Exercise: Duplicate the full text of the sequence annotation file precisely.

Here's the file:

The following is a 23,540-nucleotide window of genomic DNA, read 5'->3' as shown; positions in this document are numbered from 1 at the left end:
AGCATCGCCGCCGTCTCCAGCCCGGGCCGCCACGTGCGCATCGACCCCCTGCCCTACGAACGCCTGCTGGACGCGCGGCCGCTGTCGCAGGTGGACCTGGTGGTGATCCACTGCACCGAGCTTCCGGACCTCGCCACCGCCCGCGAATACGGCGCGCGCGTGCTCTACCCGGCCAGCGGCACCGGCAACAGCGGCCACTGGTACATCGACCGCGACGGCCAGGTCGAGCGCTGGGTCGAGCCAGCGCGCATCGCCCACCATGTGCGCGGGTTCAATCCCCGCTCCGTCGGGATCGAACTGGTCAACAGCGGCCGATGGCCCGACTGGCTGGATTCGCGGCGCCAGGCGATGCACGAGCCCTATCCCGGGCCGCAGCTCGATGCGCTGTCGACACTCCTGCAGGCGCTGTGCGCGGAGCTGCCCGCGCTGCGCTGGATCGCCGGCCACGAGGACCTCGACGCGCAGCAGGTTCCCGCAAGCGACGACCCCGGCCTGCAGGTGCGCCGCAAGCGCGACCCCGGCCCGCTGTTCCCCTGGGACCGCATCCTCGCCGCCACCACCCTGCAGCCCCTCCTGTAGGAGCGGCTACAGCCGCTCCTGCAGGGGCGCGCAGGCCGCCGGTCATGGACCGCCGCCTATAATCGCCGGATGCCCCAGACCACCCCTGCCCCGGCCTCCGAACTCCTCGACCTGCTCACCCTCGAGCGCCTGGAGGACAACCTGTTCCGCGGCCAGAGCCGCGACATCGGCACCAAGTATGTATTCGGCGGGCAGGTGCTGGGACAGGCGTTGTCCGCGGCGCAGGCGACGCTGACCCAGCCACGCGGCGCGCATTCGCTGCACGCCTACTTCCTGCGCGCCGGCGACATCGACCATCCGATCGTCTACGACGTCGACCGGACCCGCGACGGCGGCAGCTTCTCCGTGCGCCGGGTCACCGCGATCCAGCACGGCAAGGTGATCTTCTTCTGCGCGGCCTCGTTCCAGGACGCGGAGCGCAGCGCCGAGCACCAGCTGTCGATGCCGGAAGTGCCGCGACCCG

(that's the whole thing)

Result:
The following is a 23,540-nucleotide window of genomic DNA, read 5'->3' as shown; positions in this document are numbered from 1 at the left end:
AGCATCGCCGCCGTCTCCAGCCCGGGCCGCCACGTGCGCATCGACCCCCTGCCCTACGAACGCCTGCTGGACGCGCGGCCGCTGTCGCAGGTGGACCTGGTGGTGATCCACTGCACCGAGCTTCCGGACCTCGCCACCGCCCGCGAATACGGCGCGCGCGTGCTCTACCCGGCCAGCGGCACCGGCAACAGCGGCCACTGGTACATCGACCGCGACGGCCAGGTCGAGCGCTGGGTCGAGCCAGCGCGCATCGCCCACCATGTGCGCGGGTTCAATCCCCGCTCCGTCGGGATCGAACTGGTCAACAGCGGCCGATGGCCCGACTGGCTGGATTCGCGGCGCCAGGCGATGCACGAGCCCTATCCCGGGCCGCAGCTCGATGCGCTGTCGACACTCCTGCAGGCGCTGTGCGCGGAGCTGCCCGCGCTGCGCTGGATCGCCGGCCACGAGGACCTCGACGCGCAGCAGGTTCCCGCAAGCGACGACCCCGGCCTGCAGGTGCGCCGCAAGCGCGACCCCGGCCCGCTGTTCCCCTGGGACCGCATCCTCGCCGCCACCACCCTGCAGCCCCTCCTGTAGGAGCGGCTACAGCCGCTCCTGCAGGGGCGCGCAGGCCGCCGGTCATGGACCGCCGCCTATAATCGCCGGATGCCCCAGACCACCCCTGCCCCGGCCTCCGAACTCCTCGACCTGCTCACCCTCGAGCGCCTGGAGGACAACCTGTTCCGCGGCCAGAGCCGCGACATCGGCACCAAGTATGTATTCGGCGGGCAGGTGCTGGGACAGGCGTTGTCCGCGGCGCAGGCGACGCTGACCCAGCCACGCGGCGCGCATTCGCTGCACGCCTACTTCCTGCGCGCCGGCGACATCGACCATCCGATCGTCTACGACGTCGACCGGACCCGCGACGGCGGCAGCTTCTCCGTGCGCCGGGTCACCGCGATCCAGCACGGCAAGGTGATCTTCTTCTGCGCGGCCTCGTTCCAGGACGCGGAGCGCAGCGCCGAGCACCAGCTGTCGATGCCGGAAGTGCCGCGACCCG